45plusremarriagerates1960to2010_cor

 

Conventional Wisdom

Conventional wisdom is that the decline in men’s labor force participation and the weakening of marriage as an institution are linked, but only in one direction.  The standard narrative is that as men have (for whatever reason) worked less, marriage has been weakened because men are no longer filling the role of breadwinner.  There is certainly some logic here, and this must be a least part of the explanation.  However, in asserting that the connection works in only one direction the standard narrative requires a series of incredible assumptions.

The first assumption conventional wisdom requires is that a marriage based culture doesn’t create powerful incentives for married men to work hard and maximize their earnings.  Denying the incentive marriage provides to men to work harder has left a cottage industry of sociologists and economists scratching their heads trying to figure out why marriage makes men more productive and doesn’t do the same for women.  This incentive is denied despite the fact that we implicitly recognize that it is a powerful motivating force in other contexts.  Every family court judge in the land knows that marriage creates strong incentives for men to work harder, which is why courts feel the need to assign income quotas (imputed income) to divorced men in order to keep them working as hard after the divorce as they did while married.

The second assumption is that the desire to marry in a marriage based culture doesn’t create an incentive for young men to work hard to signal breadwinner capability or at least breadwinner potential.  To believe this, one would have to assume that young men aren’t aware that women place a high value on a man’s employment and earnings status when selecting a prospective husband.  This is absurd.  The reality is that sex is a powerful motivator for men (young and old);  just ask any marketer.

The third assumption is that feminism and the sexual revolution never happened, or at least that they didn’t fundamentally change marriage patterns.  Under this assumption, the only reason women are delaying or forgoing marriage is because women simply can’t find men with jobs.  Yet we know this isn’t true.  Feminists have completed a long and wildly successful march through all of our institutions, and young women are quite open about their plans to maximize their period of casual sex and only marry once they start to see their window of fertility close.  The reality is that women are delaying marriage not because marriagable men are scarce, but because they perceive them as so abundant they don’t feel the need to hurry and lock one down.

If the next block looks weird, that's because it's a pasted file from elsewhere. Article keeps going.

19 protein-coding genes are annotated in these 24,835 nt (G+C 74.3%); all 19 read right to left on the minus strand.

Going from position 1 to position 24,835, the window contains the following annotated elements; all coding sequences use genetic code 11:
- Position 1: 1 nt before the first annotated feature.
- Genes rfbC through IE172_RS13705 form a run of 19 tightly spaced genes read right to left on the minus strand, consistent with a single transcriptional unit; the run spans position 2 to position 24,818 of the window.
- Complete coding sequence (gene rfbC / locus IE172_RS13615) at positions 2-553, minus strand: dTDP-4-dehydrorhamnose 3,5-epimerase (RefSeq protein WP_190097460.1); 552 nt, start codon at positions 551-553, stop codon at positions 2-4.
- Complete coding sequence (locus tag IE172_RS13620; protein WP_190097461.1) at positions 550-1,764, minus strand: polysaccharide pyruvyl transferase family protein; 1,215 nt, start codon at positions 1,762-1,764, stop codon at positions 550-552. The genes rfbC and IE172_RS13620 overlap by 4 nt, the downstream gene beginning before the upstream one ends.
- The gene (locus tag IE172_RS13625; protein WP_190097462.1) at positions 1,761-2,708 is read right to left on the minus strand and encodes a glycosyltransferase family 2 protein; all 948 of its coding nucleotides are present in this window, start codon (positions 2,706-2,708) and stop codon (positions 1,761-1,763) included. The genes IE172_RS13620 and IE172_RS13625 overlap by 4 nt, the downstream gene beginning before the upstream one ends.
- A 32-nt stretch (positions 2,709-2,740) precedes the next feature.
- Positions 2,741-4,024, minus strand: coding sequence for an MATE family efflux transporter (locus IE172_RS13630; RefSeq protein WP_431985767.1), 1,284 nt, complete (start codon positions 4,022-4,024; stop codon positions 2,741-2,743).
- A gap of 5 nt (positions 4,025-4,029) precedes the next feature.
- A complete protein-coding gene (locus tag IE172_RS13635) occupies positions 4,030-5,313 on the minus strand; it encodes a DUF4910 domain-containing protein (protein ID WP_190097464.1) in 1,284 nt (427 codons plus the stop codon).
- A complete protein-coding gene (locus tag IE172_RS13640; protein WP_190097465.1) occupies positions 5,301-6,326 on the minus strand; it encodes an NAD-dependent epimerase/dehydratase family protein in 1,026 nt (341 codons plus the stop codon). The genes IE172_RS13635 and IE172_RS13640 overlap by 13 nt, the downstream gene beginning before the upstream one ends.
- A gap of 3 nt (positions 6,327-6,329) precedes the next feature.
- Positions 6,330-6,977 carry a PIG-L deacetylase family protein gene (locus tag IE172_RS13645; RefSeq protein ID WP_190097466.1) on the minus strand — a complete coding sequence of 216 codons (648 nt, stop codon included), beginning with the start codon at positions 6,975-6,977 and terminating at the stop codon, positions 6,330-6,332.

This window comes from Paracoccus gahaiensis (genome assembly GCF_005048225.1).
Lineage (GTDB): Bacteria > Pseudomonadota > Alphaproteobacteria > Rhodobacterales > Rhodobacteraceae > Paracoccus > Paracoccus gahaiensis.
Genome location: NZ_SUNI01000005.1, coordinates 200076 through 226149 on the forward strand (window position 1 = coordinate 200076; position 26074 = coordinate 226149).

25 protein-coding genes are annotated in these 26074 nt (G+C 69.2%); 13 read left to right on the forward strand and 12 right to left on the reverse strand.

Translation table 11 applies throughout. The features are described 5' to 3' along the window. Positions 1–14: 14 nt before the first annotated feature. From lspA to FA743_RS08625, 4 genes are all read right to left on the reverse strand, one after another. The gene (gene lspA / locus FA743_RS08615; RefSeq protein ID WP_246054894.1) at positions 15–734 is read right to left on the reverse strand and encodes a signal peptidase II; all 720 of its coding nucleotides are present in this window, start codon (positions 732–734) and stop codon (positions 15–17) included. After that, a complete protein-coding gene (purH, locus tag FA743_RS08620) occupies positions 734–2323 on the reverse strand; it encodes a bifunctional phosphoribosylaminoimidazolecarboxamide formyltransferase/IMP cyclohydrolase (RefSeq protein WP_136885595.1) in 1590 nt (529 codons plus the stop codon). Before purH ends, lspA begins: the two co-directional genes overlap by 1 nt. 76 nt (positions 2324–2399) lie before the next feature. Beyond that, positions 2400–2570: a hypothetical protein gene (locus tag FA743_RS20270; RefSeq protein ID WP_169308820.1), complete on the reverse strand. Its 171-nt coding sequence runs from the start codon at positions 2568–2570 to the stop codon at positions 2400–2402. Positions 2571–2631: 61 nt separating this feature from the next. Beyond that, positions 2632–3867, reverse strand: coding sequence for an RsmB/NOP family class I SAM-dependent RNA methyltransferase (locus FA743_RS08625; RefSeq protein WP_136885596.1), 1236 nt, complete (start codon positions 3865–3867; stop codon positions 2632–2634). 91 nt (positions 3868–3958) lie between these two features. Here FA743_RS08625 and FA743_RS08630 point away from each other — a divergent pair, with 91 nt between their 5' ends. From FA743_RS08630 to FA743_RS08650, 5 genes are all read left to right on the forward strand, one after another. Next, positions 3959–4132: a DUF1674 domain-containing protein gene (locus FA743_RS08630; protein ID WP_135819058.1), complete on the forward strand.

Conclusion

In a marriage based society, getting sexual access to the most attractive women requires men to work hard to signal provider status.  After the wedding, men feel the responsibility which comes with the position of head of the household.   Both of these are extremely powerful incentives for men to work hard and maximize their earnings.  However, we have moved from a marriage based/incentive structure for men to a quota/coercion based society.  As a result, we are seeing a shift in men’s attitudes about work.

Tying this back to the chart on men’s employment, what this means is one of two things is going on:

1)  The entire reduction in men’s earnings and labor force participation is due to the loss of incentives which were in place when we were a marriage based society.

or

2)  Structural forces have reduced men’s participation in the workforce (a shifting economy, global trade, an increase in welfare/disability payments, etc), while at the same time men’s incentive to push past these obstacles has been greatly reduced.  Put another way, we have reduced men’s incentive to work hard at exactly the time we need them working their hardest.  Even worse, each of these two problems feeds the other in a vicious circle.  Weaker incentives for men to excel results in a weaker economy, which weakens marriage, which then further weakens the incentives for men to excel.

No matter how you view it, we are paying a huge price for our decision to move from a marriage based family structure to a child support family model.  Moreover, this price is going to continue to increase as the inertia left over from the former model fades away.

See also:  How the destruction of marriage is strangling the feminist welfare state.

Edit Oct 6 2014:  Updated the remarriage chart to one showing the correct time scale.

Posted in Child Support, Data, Denial, Patriarchal Dividend, Weak men screwing feminism up | 298 Comments